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Epidemic Urbanism

Contagious Diseases in Global Cities

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Includes 36 chapters that deploy interdisciplinary approaches to the analysis of the mutual relationship between pandemics and the built environment. The chapters share the story of a pandemic in a particular city or region from five continents, and are organized in four sections to convey the mechanisms of change that affect vulnerabilities and responses to epidemic illnesses: 'Urban Governance', 'Urban Life', 'Urban Infrastructure' and 'Urban Design and Planning'. Two prominent scholars from the disciplines of public health and medical anthropology provide a prologue and epilogue: Sandro Galea writes on 'Pandemics and urban health', and Richard J. Jackson on 'Urbanism and architecture in the post-COVID era'.

The contributors to this new study are historians, public health experts, art and architectural historians, sociologists, anthropologists, doctors and nurses. In researching their contributions, all have spoken to an audience that includes the public, practitioners and academic readers; the resultant case studies reveal a diverse range of urban interventions that are connected to the impact of epidemics on society and urban life, as well as the conceptualization of and response to disease.

Epidemic illnesses – not only a product of biology, but also social and cultural phenomena – are as old as cities themselves. The recent pandemic has put into perspective the impact of epidemic illness on urban life and exposed the vulnerabilities of the societies it ravages as much as the bodies it infects. How can epidemics help us understand urban environments? How might insights from the outbreak and responses to previous urban epidemics inform our understanding of the current world? With these questions in mind, this book gathers scholarship from a range of disciplines to present case studies from across the globe, each demonstrating how cities in particular are not just the primary place of exposure and quarantine, but also the site and instrument of intervention.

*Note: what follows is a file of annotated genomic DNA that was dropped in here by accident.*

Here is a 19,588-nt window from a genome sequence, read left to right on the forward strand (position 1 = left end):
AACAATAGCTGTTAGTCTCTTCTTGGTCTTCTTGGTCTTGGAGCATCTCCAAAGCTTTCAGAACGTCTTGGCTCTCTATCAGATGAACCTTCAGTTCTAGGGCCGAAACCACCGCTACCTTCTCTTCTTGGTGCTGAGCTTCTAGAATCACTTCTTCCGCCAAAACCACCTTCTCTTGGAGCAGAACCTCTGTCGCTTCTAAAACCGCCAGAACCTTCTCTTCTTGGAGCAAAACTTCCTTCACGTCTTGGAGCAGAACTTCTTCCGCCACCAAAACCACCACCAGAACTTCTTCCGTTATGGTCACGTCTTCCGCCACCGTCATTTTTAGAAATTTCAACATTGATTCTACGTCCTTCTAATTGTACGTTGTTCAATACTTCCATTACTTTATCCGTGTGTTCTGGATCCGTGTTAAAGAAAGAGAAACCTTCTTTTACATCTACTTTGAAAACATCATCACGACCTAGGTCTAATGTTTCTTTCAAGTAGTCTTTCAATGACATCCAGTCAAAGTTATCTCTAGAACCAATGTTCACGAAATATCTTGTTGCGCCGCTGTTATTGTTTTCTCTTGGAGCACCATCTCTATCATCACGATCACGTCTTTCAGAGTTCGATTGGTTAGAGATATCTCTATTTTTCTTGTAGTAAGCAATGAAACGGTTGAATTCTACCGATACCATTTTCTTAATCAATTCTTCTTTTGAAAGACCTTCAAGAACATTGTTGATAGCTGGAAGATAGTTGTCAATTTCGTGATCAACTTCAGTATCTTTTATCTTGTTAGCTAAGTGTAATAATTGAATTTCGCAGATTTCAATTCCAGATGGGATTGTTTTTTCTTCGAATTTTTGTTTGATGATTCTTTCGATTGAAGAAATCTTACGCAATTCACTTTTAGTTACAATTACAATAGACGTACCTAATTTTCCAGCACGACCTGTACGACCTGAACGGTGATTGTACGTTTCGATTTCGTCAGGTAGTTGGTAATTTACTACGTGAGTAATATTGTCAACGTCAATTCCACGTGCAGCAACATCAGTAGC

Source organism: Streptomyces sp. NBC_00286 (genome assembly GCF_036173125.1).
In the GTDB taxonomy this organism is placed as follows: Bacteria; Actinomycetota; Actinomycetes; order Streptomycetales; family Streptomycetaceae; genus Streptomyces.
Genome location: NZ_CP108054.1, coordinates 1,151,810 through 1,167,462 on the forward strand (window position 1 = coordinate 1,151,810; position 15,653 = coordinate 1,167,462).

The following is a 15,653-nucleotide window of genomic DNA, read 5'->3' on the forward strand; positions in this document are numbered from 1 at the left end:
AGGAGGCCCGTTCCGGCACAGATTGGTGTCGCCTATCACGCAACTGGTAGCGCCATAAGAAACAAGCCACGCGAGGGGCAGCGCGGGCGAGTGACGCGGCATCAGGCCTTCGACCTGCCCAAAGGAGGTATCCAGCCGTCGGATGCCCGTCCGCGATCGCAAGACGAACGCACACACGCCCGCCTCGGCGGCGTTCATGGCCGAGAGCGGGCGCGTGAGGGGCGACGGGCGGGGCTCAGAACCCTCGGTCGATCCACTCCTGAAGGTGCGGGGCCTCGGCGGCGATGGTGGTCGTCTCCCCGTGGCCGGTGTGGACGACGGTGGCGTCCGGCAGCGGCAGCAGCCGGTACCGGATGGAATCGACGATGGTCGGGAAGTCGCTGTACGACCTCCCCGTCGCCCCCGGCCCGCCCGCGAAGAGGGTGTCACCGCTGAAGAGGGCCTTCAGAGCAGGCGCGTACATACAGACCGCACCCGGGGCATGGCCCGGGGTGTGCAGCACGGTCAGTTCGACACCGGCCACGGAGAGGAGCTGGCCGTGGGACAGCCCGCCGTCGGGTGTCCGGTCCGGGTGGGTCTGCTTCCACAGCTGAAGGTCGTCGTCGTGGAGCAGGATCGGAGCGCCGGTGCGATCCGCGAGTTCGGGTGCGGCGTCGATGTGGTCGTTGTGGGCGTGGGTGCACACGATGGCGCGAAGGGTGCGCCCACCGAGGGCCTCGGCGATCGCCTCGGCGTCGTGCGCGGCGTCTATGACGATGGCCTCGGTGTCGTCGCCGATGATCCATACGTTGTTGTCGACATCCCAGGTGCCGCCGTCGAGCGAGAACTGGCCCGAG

This book seeks to explore the profound and complex ways that architecture and landscape design were impacted by historical epidemics around the world, from North America to Africa and Australia, and to convey this information in a way that meaningfully engages a public readership. The chapters analyse the development of urban infrastructure, institutions and spaces in western and eastern societies in response to historical pandemics. They also demonstrate how epidemic illnesses, and their responses, exploit and amplify social inequality in the urban contexts and communities they impact.

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